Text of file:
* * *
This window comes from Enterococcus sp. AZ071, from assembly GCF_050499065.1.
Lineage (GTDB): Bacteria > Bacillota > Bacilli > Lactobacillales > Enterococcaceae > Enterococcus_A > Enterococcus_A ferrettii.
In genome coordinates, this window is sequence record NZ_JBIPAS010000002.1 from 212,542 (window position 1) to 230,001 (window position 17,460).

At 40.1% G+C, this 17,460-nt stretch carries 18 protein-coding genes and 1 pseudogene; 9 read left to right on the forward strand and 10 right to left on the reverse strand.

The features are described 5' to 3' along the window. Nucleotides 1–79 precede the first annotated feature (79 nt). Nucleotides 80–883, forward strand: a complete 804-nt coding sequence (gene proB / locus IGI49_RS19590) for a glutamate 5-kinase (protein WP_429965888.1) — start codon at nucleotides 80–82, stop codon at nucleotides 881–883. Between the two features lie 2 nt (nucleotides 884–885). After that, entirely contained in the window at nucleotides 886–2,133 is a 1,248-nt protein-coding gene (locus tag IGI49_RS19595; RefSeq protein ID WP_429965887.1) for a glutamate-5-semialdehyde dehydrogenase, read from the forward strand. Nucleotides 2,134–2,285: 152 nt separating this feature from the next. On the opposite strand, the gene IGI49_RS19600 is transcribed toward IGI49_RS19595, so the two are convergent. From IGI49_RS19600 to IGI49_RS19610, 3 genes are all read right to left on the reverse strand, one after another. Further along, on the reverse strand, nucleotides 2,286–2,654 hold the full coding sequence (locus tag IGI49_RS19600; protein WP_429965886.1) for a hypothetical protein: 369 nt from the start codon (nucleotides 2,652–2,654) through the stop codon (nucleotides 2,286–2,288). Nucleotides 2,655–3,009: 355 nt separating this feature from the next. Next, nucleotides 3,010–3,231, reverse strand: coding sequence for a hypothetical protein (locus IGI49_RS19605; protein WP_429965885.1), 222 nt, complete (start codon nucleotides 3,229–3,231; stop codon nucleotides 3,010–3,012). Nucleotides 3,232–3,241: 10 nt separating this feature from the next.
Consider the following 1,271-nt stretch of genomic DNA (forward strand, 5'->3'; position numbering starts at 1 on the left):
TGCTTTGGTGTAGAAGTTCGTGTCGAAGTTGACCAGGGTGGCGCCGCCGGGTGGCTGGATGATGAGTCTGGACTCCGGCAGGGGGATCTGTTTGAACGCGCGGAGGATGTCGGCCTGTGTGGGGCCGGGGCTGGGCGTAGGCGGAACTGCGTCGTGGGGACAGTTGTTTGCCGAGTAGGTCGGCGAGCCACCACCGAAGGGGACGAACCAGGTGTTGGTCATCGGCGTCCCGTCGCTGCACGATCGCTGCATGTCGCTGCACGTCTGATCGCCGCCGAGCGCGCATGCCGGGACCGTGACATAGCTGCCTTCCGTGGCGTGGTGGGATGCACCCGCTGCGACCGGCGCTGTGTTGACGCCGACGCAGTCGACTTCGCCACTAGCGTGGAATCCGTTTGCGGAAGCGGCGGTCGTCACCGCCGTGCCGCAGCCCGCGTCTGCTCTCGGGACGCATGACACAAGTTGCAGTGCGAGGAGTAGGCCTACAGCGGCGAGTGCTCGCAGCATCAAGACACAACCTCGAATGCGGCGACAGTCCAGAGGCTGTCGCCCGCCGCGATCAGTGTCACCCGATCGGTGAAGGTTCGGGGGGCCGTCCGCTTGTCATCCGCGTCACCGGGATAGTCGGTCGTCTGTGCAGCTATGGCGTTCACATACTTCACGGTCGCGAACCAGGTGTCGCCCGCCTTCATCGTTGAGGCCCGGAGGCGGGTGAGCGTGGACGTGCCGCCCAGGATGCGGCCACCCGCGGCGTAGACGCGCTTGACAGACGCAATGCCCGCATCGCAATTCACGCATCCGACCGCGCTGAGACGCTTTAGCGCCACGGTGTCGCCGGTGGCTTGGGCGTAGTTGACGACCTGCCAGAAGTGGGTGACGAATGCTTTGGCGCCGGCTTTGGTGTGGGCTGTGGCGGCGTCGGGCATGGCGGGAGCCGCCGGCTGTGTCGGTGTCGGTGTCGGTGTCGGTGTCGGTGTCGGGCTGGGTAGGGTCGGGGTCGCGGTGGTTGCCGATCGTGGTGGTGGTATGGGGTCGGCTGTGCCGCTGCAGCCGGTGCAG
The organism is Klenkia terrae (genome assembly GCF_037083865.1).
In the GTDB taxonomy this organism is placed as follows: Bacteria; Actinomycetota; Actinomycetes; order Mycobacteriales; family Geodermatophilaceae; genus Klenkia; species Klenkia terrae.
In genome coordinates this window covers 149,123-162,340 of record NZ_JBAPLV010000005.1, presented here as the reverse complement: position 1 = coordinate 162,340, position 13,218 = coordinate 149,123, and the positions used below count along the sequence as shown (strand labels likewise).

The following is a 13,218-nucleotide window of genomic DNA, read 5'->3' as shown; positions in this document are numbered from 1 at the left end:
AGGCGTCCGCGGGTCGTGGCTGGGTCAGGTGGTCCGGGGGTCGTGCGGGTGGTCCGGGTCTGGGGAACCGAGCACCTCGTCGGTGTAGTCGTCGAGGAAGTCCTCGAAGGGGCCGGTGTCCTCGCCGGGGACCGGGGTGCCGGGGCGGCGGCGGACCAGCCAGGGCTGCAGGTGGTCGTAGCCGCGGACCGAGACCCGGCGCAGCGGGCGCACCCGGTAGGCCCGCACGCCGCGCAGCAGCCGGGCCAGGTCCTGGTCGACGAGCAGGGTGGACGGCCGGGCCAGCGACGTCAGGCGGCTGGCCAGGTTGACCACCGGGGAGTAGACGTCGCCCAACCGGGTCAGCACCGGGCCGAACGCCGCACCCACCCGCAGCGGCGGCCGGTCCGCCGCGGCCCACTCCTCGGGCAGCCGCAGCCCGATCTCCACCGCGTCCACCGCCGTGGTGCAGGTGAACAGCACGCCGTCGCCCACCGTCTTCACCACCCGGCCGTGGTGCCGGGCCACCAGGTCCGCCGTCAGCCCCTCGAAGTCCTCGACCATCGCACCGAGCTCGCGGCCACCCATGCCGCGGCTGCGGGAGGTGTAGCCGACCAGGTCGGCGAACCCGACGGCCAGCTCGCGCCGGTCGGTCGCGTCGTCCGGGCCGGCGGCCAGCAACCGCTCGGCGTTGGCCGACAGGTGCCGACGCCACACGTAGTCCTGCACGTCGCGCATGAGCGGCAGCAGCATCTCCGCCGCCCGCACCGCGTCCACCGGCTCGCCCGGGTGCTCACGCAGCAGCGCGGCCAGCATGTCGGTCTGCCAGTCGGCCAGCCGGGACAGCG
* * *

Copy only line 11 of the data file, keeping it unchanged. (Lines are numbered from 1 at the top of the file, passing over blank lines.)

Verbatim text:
The following is a 13,218-nucleotide window of genomic DNA, read 5'->3' as shown; positions in this document are numbered from 1 at the left end: